Yes, we do provide an aptamer synthesis service. There is nothing special about natural oligonucleotides aptamer synthesis. This is the same as primer synthesis for PCR applications. In most cases it makes more sense for clients to have aptamers synthesized locally to avoid shipping and customs costs. We do not require clients to be committed to us for their supply of aptamers that we develop for them.
Are my aptamers ready for commercialization following a project with NeoVentures?
Yes. We perform binding assays under the conditions that you indicate the aptamer will be used commercially. You may wish to contract us to trim the aptamer to a shorter length to reduce production costs. We often find that trimming aptamers improves their performance.
We are prepared to provide you with technical support to your commercial development process. We also offer a full service package where we will do all aspects of aptamer based diagnostic kit development including regulatory approvals. Costs on this service are higher than our cost for aptamer development.
Why does it take NeoVentures four months to develop an aptamer?
We wish we could do it faster, but our commitment to the development of the best possible aptamer for clients prevents us from doing so. We do not use automated selection processes. All selections are done by hand, results from each selection round are discussed, and dynamic adjustments are made to ensure that we are maintaining appropriate stringency on affinity and often more importantly on specificity. For next generation sequencing we are currently relying on the use of an Illumina HiSeq 2500 at the Hospital for Sick Children in Toronto. Errors and bias in the next generation sequencing process are poorly understood, especially for aptamer discovery. We do not have a genomic template to compare sequences against. We have developed a database of sequences across a broad array of projects. This enables us to perform meta-analysis to remove NGS bias and to identify what sequences are special to your project.At the end of a project with us you have an aptamer that you can synthesize on a commercial scale in a week, locally. There is no need to clone genes, and develop recombinant expression systems. Aptamer development from project initiation to commercialization is faster than antibody development.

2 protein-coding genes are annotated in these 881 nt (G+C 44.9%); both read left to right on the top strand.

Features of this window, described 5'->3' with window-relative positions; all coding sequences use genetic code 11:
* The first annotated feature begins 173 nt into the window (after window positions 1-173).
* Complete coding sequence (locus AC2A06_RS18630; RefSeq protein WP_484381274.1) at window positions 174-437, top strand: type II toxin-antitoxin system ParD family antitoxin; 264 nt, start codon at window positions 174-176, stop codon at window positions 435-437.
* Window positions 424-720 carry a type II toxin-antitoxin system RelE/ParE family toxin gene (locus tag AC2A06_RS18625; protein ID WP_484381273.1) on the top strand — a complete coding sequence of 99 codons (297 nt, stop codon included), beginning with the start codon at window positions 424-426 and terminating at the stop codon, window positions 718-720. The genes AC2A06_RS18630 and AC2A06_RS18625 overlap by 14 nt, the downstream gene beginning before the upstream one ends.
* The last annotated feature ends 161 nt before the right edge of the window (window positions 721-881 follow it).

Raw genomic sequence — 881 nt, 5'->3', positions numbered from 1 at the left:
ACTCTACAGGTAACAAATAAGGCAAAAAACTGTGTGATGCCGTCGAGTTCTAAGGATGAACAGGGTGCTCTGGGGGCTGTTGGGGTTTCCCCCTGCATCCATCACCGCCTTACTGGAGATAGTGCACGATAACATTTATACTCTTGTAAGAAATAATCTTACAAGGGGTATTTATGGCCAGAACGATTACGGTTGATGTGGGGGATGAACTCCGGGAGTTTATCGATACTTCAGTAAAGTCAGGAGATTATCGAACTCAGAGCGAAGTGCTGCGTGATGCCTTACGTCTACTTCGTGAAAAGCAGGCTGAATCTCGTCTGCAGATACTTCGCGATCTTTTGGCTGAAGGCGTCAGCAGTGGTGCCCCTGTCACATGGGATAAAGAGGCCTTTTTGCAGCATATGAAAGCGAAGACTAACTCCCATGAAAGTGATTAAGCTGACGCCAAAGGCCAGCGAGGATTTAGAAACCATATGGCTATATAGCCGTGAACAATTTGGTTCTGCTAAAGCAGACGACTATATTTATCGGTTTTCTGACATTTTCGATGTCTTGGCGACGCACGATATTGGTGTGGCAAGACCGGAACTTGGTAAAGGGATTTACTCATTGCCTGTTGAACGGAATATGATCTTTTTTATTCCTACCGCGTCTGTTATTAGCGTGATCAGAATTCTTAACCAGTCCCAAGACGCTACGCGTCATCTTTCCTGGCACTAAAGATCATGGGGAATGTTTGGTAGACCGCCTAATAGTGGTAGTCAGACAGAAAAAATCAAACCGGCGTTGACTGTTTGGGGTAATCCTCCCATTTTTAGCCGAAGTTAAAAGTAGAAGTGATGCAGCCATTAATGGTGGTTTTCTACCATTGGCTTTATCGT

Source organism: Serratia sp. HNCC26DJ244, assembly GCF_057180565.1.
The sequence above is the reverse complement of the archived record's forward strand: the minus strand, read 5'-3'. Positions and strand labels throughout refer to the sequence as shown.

Do aptamers work in the same applications as antibodies?
Anything that an antibody can do an aptamer can do. You will note, I did not say necessarily better. Aptamers can be applied to a broader range of targets than antibodies. We develop aptamers for targets that are too large for antibodies, such as membrane proteins in situ within cells, and targets that are too small for antibodies. It is also possible to develop aptamers for targets that are too toxic for antibody production, where the injection of the target molecule would kill the animal it is being injected into.
Does NeoVentures provide sequence information from the apatmers they develop for clients?
We consider all of the information that we develop within a project as the property of the client. As such we provide sequence as soon as it is available, even before we perform binding assays. With the next generation sequencing that we provide there can be as many as thirty million sequences. We are prepared to share all of these with clients if they desire. Most of our clients prefer to receive a report describing all of the sequences that bind to the target.
Please send your questions to us. We recognize that there is a need to provide information regarding aptamers openly and broadly. Maybe aptamers are not the solution for you, by asking us though at least you will be able to make an informed decision regarding aptamers as an alternative.